Menopause occurs when you have not had a menstrual period for 12 months. Menopause is a natural part of life usually occurring between 45-55 years of age, however, it is still normal to reach menopause any time after the age of 40 years. The average age of menopause for women in Australia is 51 years.

It is also important to understand that many changes that happen around this time of a woman’s life are part of the ageing process and are not necessarily directly related to menopause.

The term perimenopause is used to refer to the time leading up to as well as the 12 months after the last period.

The experience of menopause varies widely from woman to woman; however, all women undergo the same basic hormonal changes during menopause.

Ovaries produce three types of hormones – oestrogen, progesterone and testosterone. During the perimenopause the ovaries’ production of oestrogen and progesterone fluctuates, and declines, stopping at menopause. Part of the ovary continues to produce testosterone, which declines with age rather than ceasing at menopause. After menopause, the adrenal glands and fat cells continue to produce testosterone and oestrogen in small amounts.

– 25% of women experience no noticeable changes except the cessation of menstruation
– 50% of women experience some menopausal symptoms, varying from mild to moderate
– 25% of women have more severe symptoms

(Dickson, A & Henriques, N. Menopause: the Woman’s View London: Quartet 1992 p11).



Common menopausal symptoms:

Hot flushes are characterised by feelings of heat that spread to the chest, neck, face or entire body. Hot flushes may be accompanied by sweating, nausea, heart palpitations, and flushed skin. (Bennett, D & Degeling, D. The Meaning of Midlife: A Positive Approach to Total Health Sydney: Angus & Robertson 1995 p26). When hot flushes occur at night they are referred to as night sweats. They can last anywhere from 30 seconds to five minutes or occasionally longer. Some women may only experience them infrequently, but others may have many each day.

Hot flushes and night sweats can be aggravated by stress, anxiety, alcohol, hot food and drinks, spicy foods, overdressing and a hot environment. Hot flushes and night sweats are thought to be caused by lower levels of oestrogen impacting the part of the brain that controls the body’s temperature. Most women who experience hot flushes and night sweats will find that they settle down or go away within a few years. (Baber, R. The Menopause, Medical Observer 28 July 2006 p33 and Dennerstein et al “A prospective population-based study of menopausal symptoms” Obstetrics & Gynecology (2000) 96:351-358).

This is generally caused by night sweats and having to adjust bedding and clothes to suit body temperature. If caused by a night’s sweat women may also have to get up and change their clothing or sheets. These sleep disturbances can leave you feeling tired the next day. Some women also experience difficulty sleeping without flushes.

Many peri-menopausal women find that their periods change in regularity and flow. Some women will experience irregular periods that stop and start with no apparent pattern. It is also common for women to get heavier, lighter or longer periods at this time. It is important to know that irregular or heavy bleeding can sometimes be caused by cancer.

If you experience irregular or heavy periods you should see your doctor check that the irregularities are related to menopause and not cancer.

The reduction in oestrogen levels at menopause can cause vaginal dryness. You may find sex painful due to the lack of lubrication of the vaginal walls. You may also notice a decrease in fatty tissue in the vulva which can change the appearance of your genitals.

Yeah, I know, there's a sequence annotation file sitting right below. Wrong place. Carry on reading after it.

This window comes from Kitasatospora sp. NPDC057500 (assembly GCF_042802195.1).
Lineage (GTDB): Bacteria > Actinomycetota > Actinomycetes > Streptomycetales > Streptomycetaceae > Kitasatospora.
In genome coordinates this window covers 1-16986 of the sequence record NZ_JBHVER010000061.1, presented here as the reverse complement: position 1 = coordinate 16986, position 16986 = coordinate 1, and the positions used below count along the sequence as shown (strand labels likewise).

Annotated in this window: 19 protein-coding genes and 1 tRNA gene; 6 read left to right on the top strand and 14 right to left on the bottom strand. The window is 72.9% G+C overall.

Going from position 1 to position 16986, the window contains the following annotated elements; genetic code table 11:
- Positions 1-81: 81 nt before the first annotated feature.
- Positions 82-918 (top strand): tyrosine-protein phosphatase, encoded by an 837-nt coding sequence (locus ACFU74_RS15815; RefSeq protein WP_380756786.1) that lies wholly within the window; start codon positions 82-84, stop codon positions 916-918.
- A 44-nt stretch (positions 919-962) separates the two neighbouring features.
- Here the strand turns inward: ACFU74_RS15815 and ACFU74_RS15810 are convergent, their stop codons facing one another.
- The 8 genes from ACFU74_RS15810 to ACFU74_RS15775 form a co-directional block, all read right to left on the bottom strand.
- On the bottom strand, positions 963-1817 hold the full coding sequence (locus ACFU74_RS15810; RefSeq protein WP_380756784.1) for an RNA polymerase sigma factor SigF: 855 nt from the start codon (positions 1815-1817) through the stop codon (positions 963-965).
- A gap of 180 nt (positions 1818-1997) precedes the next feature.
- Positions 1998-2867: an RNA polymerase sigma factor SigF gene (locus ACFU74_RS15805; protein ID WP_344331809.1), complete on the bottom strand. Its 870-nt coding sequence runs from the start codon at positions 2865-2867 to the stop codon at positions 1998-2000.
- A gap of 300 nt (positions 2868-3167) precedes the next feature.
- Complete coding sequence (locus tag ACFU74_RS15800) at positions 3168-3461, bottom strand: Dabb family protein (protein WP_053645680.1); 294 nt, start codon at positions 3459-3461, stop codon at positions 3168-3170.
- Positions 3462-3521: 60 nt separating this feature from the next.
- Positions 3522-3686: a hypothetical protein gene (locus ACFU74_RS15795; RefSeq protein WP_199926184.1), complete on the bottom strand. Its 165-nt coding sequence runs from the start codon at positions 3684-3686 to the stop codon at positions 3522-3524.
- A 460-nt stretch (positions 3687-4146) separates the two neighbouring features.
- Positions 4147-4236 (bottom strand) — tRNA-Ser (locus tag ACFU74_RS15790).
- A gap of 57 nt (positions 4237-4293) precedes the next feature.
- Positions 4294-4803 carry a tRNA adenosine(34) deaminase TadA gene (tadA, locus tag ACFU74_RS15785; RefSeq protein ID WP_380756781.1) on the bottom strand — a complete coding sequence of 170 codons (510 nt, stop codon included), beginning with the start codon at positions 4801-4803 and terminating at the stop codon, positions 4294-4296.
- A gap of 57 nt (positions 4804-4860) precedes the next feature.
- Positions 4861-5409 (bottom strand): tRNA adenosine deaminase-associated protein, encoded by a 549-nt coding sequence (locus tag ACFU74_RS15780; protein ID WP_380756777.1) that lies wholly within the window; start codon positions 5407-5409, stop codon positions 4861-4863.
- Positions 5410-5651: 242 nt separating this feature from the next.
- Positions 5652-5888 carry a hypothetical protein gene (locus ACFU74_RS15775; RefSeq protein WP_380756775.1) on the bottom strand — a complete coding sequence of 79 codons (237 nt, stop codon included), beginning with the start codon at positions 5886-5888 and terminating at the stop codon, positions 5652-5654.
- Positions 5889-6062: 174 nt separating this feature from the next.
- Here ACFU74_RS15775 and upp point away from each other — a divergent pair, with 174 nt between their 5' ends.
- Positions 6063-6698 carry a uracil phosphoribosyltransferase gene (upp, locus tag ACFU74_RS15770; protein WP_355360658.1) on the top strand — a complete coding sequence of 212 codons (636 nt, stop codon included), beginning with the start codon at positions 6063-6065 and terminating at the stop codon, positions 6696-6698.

Changes in the vagina, urethra and bladder at menopause can make women more susceptible to urinary tract infections. A urinary tract infection causes painful and frequent urination, feeling a need to urinate when the bladder is an empty or unpleasant odour to the urine.

The drop in oestrogen levels can aggravate existing pelvic floor muscle weakness causing or worsening urinary incontinence.

Joint and muscle aches and pains are commonly experienced by menopausal women. These aches and pains can occur in the hands, knees, hips, lower back and shoulders. We don’t really know why but symptomatic treatment with exercises, stretching and analgesia can help.

As you age, your skin becomes thinner and less elastic. These changes are often more noticeable at menopause as oestrogen appears to play an important role in maintaining skin. You may notice a change in the skin’s texture and tone and an increase in the appearance of lines and wrinkles. You may also find your skin is drier or oilier than before, or a combination of both. Some women report a crawling sensation which is similar to ants running over the skin. This is called formication and, while its exact cause is unknown, it appears related to changes at menopause.

The change in the balance between the hormones oestrogen and testosterone can result in an increase in facial hair and thinning of hair on the scalp and pubic hair. These changes in skin and hair can cause women great distress. There is much that can be done to help with these skin and hair problems, so it is important to talk to your doctor about what is troubling you.

There are a number of other symptoms commonly attributed to menopause including depression, anxiety, memory problems and weight gain.

Doctors don’t know if depression is directly associated with menopause or not. However, it does appear that for some women menopause increases susceptibility to developing depression.

Symptoms such as hot flushes, night sweats and associated sleep disturbance may result in some women experiencing anxiety, mood changes and memory problems.

Weight gain is not actually associated with menopause but rather with the natural decrease in metabolic rate that occurs with age and a more sedentary lifestyle (Henkel G. The Menopause Sourcebook Chicago: Contemporary Books 2001 p142). Many women feel that they gain weight around the time of menopause as fat is often redistributed from the buttocks and thighs to the abdominal area.

This is a loss of bone density causing bones to become fragile and hence more likely to be fractured. Your bones reach their peak bone density by your mid-20s. After the age of 35, there is generally a net bone loss. During menopause, oestrogen is reduced causing an increased rate of bone loss. The greatest amount of bone loss occurs immediately after menopause for 5-10 years.